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jark

Married couple as adult leaders on a campout

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Married couples can sleep together on camping trips.

Female leaders can share a tent.

Male leaders can share a tent.

Non married couples can not share a tent.

Non parent adults can not share a tent with a boy.

Parents can share a tent with a boy.

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Again, married couples may share a tent in the eyes of the BSA ONLY if they are considered adults (over 18 for Boy Scouts, over 21 for Venture and the OA). So a husband and wife who belong to a Venture Crew and who are both 20 MAY NOT share a tent.

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Exactly what did the parent quote? Please elaborate. Now, if there was an emergency with your children who would be responsible for the remaining children in the troop?(This message has been edited by Marge)

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Can you honestly say that every other leader, committee member and parent was invited to attend this event and refused? It is difficult to believe that no other arrangements could be made. Where are the SM and ASM? I agree with many of the other posts that YP issues should certainly be an issue in this case.

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My husband and I are both ASMs and we always sleep in separate tents...

he snores and I don't like earplugs.

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Lack of parental partisipation is ALWAYS frustrating.

I'd like to take a Sec to thank all of you out there that "do whatever it takes" to to make the program work.

 

My input on the sleeping arangements for Married couples (heterosexual, non athiest, ect.......) cub scout camping is "family" camping and families can share the same tent

 

In Boy Scout camping Males and females should be seperate

 

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The only sections of the Guide to Safe Scouting that deal with family camping are:

 

Section III

Family Camping

Family camping: an outdoor camping experience, other than resident camping, that involves Cub Scouting, Boy Scouting, or Venturing program elements in overnight settings with two or more family members, including at least one BSA member of that family. Parents are responsible for the supervision of their children, and Youth Protection guidelines apply.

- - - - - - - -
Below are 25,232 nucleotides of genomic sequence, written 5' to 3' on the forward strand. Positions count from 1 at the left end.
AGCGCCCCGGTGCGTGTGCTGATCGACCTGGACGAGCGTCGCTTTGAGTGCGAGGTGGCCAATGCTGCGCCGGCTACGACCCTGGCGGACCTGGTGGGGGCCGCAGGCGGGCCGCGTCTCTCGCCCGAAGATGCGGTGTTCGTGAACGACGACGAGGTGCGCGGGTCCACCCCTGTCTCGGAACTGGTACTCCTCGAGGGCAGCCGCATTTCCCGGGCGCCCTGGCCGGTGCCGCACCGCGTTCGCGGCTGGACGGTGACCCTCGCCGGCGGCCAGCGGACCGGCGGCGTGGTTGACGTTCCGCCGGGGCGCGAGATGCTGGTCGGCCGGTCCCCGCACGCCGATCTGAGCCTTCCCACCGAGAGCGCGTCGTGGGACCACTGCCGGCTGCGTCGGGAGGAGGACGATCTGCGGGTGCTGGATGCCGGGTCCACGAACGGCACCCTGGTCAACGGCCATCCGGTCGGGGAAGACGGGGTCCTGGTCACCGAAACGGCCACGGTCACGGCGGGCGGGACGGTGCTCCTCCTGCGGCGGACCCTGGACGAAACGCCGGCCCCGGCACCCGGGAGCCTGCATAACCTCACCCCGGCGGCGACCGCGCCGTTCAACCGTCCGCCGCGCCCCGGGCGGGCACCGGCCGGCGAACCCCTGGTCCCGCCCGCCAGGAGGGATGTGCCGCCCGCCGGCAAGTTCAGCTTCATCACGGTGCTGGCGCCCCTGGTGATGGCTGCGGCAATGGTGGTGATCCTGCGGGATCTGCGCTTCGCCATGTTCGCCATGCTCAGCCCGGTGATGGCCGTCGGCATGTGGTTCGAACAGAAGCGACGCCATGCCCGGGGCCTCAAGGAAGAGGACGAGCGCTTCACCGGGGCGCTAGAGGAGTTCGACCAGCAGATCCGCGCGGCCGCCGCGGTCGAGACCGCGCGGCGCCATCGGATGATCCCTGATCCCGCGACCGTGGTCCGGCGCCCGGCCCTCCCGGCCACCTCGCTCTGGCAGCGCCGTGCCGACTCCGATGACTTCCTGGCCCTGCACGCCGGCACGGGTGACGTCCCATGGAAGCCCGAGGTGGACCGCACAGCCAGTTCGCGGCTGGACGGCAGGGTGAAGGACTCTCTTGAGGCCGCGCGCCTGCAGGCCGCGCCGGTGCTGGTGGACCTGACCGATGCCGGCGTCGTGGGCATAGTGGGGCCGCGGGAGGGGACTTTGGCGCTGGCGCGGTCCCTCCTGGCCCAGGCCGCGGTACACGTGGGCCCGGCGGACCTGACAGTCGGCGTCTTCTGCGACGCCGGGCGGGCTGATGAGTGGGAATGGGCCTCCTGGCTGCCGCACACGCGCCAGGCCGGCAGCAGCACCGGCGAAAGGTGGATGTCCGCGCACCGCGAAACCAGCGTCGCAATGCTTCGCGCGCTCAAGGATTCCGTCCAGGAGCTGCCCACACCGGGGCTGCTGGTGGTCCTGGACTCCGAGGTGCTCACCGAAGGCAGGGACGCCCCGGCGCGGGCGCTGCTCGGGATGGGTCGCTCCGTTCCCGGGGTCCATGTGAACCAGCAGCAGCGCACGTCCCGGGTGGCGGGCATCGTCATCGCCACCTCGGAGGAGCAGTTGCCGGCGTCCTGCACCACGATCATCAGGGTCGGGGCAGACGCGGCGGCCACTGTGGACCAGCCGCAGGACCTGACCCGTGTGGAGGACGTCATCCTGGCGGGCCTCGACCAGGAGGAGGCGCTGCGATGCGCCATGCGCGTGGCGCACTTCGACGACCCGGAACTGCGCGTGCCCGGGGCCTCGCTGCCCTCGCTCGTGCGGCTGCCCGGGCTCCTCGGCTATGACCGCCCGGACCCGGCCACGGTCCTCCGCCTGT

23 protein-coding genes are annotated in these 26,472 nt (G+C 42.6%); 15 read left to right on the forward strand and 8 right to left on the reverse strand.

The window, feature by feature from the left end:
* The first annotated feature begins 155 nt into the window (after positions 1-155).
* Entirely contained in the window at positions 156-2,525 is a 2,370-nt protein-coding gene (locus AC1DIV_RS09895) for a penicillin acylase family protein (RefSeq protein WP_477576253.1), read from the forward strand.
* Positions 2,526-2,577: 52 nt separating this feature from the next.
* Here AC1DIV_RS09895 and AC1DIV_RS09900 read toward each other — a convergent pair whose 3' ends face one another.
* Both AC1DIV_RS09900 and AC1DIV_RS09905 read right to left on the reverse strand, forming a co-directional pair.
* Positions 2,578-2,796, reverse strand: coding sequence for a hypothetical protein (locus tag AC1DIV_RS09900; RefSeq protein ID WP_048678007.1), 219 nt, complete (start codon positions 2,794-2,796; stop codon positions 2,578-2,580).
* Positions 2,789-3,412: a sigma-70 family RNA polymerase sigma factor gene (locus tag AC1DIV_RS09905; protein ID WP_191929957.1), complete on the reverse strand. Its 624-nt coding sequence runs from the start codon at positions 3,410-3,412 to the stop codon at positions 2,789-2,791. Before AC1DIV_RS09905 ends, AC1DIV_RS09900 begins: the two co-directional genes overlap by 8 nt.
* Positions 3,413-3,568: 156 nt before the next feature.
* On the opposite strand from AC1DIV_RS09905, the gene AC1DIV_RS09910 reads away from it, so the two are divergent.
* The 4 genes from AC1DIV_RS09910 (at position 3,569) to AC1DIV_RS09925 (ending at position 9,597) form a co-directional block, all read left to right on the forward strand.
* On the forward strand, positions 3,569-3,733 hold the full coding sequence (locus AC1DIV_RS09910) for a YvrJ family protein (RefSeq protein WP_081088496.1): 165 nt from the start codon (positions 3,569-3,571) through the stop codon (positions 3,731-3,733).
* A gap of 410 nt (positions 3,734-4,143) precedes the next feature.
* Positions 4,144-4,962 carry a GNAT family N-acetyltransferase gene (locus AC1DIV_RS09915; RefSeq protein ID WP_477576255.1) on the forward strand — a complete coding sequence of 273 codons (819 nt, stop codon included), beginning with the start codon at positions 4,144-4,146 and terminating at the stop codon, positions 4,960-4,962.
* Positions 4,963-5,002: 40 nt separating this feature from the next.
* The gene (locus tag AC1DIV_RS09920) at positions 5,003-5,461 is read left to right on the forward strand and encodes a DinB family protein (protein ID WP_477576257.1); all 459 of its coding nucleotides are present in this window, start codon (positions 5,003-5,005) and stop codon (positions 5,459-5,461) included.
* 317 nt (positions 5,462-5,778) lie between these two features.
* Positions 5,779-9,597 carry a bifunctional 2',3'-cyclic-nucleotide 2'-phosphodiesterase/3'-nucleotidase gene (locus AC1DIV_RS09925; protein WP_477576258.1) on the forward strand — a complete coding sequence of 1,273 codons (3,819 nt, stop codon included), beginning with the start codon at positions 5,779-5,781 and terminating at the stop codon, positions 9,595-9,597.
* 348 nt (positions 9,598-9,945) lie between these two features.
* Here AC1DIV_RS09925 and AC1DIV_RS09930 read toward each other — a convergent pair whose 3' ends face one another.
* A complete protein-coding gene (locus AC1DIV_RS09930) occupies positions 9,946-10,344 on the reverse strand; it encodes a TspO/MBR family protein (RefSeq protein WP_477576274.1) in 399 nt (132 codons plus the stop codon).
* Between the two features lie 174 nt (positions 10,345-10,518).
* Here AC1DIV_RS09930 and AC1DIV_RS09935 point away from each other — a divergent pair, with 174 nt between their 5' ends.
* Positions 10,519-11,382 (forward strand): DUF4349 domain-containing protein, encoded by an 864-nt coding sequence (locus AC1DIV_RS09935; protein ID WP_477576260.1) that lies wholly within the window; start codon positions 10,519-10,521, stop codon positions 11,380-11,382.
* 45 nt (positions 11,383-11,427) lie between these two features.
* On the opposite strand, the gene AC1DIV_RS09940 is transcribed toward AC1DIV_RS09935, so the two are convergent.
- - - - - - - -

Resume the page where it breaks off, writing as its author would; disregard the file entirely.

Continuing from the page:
Recreational family camping:

when Scouting families camp as a family unit outside of an organized program. It is a nonstructured camping experience, but is conducted within a Scouting framework on local council-owned or -managed property. Local councils may have family camping grounds available for rental at reasonable rates. Other resources may include equipment, information, and training.

 

I believe that these were the sections quoted and the point being made was that by having a family attend the summer camp that it was transforming the summer camp experience into a family camp. My reading of the above also indicates that the presence of more than one family member with at least one being a BSA member constitutes the 'family camp' part and so that any parents coming out with at least one scout would constitute a 'family camp'. Our troop's situation is a bit more involved in that the husband/wife team and the attending scouts constitute the entire family. Not sure that the distinction makes any difference, except to this person making the complaint.

 

 

Regarding the event of an emergency, one parent would have to deal with the emergency and the other stay with the unit as would happen with normal two-deep leadership. Since this is a summer camp situation, the problem may also be mitigated by being able to call on an additional non-unit leader to help until the emergency was resolved.

The complaint registered did not bring up any of the issues that have been discussed here about YP, but the main issue was turning summer camp into family camp.

That is what prompted my posting this to see what the real rules were and to understand if this kind of situation was expressly forbidden.

The issues raised here make it clear that it is hardly the ideal situation and should be avoided if at all possible.

Also, if this were not part of the organized council summer camp, but a separate troop excursion, the stakes would certainly be higher and a better arrangement should be made.

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The fact that this couple is married isn't really an issue. The fact that they have a son in the unit, isn't an issue.